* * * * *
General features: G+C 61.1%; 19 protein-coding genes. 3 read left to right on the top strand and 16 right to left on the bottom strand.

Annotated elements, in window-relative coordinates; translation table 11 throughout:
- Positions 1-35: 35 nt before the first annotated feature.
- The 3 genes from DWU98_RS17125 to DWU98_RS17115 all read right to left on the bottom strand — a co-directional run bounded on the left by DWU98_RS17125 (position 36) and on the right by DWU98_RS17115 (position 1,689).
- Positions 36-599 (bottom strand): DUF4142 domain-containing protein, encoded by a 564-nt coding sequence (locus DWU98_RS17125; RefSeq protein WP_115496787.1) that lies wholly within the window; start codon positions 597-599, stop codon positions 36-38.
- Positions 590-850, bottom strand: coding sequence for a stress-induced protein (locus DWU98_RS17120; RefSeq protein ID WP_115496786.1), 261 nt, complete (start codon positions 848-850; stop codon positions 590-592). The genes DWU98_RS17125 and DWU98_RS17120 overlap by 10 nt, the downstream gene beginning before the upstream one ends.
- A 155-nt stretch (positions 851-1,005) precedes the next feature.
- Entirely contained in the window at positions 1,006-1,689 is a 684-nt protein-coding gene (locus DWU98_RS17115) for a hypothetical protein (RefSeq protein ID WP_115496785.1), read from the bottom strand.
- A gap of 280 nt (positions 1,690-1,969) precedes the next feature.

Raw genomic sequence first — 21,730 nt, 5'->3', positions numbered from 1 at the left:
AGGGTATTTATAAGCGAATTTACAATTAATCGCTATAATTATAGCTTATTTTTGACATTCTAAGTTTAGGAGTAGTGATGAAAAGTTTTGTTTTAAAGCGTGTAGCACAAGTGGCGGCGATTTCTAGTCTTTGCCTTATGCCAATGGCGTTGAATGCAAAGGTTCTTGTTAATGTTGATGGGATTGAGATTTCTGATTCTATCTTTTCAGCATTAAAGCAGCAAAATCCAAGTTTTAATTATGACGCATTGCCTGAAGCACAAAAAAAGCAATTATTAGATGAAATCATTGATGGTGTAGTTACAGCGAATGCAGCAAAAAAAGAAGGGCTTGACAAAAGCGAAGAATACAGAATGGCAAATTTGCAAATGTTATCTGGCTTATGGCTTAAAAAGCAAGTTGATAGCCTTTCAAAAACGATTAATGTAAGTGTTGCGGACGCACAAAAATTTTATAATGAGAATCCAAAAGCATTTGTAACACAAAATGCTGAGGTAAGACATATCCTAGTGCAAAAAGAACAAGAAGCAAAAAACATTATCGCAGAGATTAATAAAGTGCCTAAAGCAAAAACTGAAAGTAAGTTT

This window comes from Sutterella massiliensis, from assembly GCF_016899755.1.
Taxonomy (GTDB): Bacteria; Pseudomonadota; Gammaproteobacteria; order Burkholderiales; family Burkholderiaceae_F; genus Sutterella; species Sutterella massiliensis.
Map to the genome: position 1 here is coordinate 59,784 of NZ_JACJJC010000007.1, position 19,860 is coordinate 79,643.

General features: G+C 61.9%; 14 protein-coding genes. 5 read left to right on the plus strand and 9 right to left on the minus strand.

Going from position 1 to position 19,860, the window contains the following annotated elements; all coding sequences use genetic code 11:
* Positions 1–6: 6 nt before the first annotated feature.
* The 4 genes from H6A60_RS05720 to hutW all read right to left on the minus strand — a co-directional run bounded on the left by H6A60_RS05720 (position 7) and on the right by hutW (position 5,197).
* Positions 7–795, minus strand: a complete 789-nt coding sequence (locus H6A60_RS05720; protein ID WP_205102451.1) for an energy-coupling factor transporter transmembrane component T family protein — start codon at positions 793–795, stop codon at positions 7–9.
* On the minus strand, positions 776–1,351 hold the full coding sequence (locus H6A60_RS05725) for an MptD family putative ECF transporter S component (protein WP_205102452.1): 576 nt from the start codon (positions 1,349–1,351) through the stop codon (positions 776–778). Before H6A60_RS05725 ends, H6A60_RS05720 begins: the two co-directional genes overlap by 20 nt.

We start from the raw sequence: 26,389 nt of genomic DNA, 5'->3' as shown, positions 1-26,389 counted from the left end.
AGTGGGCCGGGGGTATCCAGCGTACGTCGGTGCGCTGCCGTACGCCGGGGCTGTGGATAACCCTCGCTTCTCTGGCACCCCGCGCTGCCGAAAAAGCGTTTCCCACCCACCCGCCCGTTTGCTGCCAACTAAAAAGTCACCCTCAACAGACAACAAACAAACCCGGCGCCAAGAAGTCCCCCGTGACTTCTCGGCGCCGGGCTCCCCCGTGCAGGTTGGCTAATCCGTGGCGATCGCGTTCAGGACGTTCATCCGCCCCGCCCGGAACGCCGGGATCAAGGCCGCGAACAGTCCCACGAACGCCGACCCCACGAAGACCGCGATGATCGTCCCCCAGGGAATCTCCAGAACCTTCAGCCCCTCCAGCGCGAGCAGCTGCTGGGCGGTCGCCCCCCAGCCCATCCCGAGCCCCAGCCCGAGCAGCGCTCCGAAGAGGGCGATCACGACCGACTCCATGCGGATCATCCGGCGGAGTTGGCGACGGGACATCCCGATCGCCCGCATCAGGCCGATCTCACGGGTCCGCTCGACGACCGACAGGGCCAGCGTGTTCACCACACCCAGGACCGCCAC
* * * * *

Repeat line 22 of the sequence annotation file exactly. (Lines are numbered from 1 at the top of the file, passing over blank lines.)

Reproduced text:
AGTGGGCCGGGGGTATCCAGCGTACGTCGGTGCGCTGCCGTACGCCGGGGCTGTGGATAACCCTCGCTTCTCTGGCACCCCGCGCTGCCGAAAAAGCGTTTCCCACCCACCCGCCCGTTTGCTGCCAACTAAAAAGTCACCCTCAACAGACAACAAACAAACCCGGCGCCAAGAAGTCCCCCGTGACTTCTCGGCGCCGGGCTCCCCCGTGCAGGTTGGCTAATCCGTGGCGATCGCGTTCAGGACGTTCATCCGCCCCGCCCGGAACGCCGGGATCAAGGCCGCGAACAGTCCCACGAACGCCGACCCCACGAAGACCGCGATGATCGTCCCCCAGGGAATCTCCAGAACCTTCAGCCCCTCCAGCGCGAGCAGCTGCTGGGCGGTCGCCCCCCAGCCCATCCCGAGCCCCAGCCCGAGCAGCGCTCCGAAGAGGGCGATCACGACCGACTCCATGCGGATCATCCGGCGGAGTTGGCGACGGGACATCCCGATCGCCCGCATCAGGCCGATCTCACGGGTCCGCTCGACGACCGACAGGGCCAGCGTGTTCACCACACCCAGGACCGCCAC